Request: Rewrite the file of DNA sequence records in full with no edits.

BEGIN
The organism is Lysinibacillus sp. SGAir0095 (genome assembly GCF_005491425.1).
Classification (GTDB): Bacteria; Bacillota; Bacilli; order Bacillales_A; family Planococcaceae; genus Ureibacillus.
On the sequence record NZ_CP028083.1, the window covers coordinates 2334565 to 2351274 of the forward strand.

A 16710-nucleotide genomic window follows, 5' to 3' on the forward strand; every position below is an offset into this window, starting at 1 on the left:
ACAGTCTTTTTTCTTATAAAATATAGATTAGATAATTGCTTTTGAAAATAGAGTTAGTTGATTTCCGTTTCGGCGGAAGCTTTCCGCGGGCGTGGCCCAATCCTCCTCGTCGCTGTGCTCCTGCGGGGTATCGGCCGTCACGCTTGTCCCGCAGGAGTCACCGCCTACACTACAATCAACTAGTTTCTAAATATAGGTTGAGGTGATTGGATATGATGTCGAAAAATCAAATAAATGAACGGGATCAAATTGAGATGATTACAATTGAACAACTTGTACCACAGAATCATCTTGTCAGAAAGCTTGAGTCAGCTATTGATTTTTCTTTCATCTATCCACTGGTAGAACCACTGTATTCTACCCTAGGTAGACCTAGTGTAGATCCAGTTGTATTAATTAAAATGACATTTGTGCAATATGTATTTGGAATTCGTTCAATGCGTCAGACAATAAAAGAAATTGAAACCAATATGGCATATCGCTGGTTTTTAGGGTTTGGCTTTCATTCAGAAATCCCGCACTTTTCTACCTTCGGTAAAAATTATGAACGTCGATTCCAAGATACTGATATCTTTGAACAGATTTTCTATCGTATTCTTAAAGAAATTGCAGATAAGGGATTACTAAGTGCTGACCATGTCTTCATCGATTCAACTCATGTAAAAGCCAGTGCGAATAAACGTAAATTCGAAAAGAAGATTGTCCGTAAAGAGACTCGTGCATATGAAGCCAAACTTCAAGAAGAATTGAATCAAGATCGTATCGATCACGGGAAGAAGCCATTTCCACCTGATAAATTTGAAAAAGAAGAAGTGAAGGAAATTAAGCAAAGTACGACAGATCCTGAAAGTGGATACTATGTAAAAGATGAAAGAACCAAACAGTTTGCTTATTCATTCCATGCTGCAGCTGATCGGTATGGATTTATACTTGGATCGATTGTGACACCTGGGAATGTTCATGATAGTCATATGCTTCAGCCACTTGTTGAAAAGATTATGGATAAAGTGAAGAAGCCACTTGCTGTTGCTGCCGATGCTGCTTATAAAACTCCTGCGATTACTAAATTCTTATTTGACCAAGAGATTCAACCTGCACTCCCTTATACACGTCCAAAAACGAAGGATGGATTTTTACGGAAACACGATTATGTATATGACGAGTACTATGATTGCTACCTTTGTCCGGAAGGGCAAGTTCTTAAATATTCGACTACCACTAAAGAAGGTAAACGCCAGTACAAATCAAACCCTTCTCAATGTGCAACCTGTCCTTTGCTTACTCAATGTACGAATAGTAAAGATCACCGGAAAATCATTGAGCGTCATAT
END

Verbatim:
The organism is Lysinibacillus sp. SGAir0095 (genome assembly GCF_005491425.1).
Classification (GTDB): Bacteria; Bacillota; Bacilli; order Bacillales_A; family Planococcaceae; genus Ureibacillus.
On the sequence record NZ_CP028083.1, the window covers coordinates 2334565 to 2351274 of the forward strand.

A 16710-nucleotide genomic window follows, 5' to 3' on the forward strand; every position below is an offset into this window, starting at 1 on the left:
ACAGTCTTTTTTCTTATAAAATATAGATTAGATAATTGCTTTTGAAAATAGAGTTAGTTGATTTCCGTTTCGGCGGAAGCTTTCCGCGGGCGTGGCCCAATCCTCCTCGTCGCTGTGCTCCTGCGGGGTATCGGCCGTCACGCTTGTCCCGCAGGAGTCACCGCCTACACTACAATCAACTAGTTTCTAAATATAGGTTGAGGTGATTGGATATGATGTCGAAAAATCAAATAAATGAACGGGATCAAATTGAGATGATTACAATTGAACAACTTGTACCACAGAATCATCTTGTCAGAAAGCTTGAGTCAGCTATTGATTTTTCTTTCATCTATCCACTGGTAGAACCACTGTATTCTACCCTAGGTAGACCTAGTGTAGATCCAGTTGTATTAATTAAAATGACATTTGTGCAATATGTATTTGGAATTCGTTCAATGCGTCAGACAATAAAAGAAATTGAAACCAATATGGCATATCGCTGGTTTTTAGGGTTTGGCTTTCATTCAGAAATCCCGCACTTTTCTACCTTCGGTAAAAATTATGAACGTCGATTCCAAGATACTGATATCTTTGAACAGATTTTCTATCGTATTCTTAAAGAAATTGCAGATAAGGGATTACTAAGTGCTGACCATGTCTTCATCGATTCAACTCATGTAAAAGCCAGTGCGAATAAACGTAAATTCGAAAAGAAGATTGTCCGTAAAGAGACTCGTGCATATGAAGCCAAACTTCAAGAAGAATTGAATCAAGATCGTATCGATCACGGGAAGAAGCCATTTCCACCTGATAAATTTGAAAAAGAAGAAGTGAAGGAAATTAAGCAAAGTACGACAGATCCTGAAAGTGGATACTATGTAAAAGATGAAAGAACCAAACAGTTTGCTTATTCATTCCATGCTGCAGCTGATCGGTATGGATTTATACTTGGATCGATTGTGACACCTGGGAATGTTCATGATAGTCATATGCTTCAGCCACTTGTTGAAAAGATTATGGATAAAGTGAAGAAGCCACTTGCTGTTGCTGCCGATGCTGCTTATAAAACTCCTGCGATTACTAAATTCTTATTTGACCAAGAGATTCAACCTGCACTCCCTTATACACGTCCAAAAACGAAGGATGGATTTTTACGGAAACACGATTATGTATATGACGAGTACTATGATTGCTACCTTTGTCCGGAAGGGCAAGTTCTTAAATATTCGACTACCACTAAAGAAGGTAAACGCCAGTACAAATCAAACCCTTCTCAATGTGCAACCTGTCCTTTGCTTACTCAATGTACGAATAGTAAAGATCACCGGAAAATCATTGAGCGTCATAT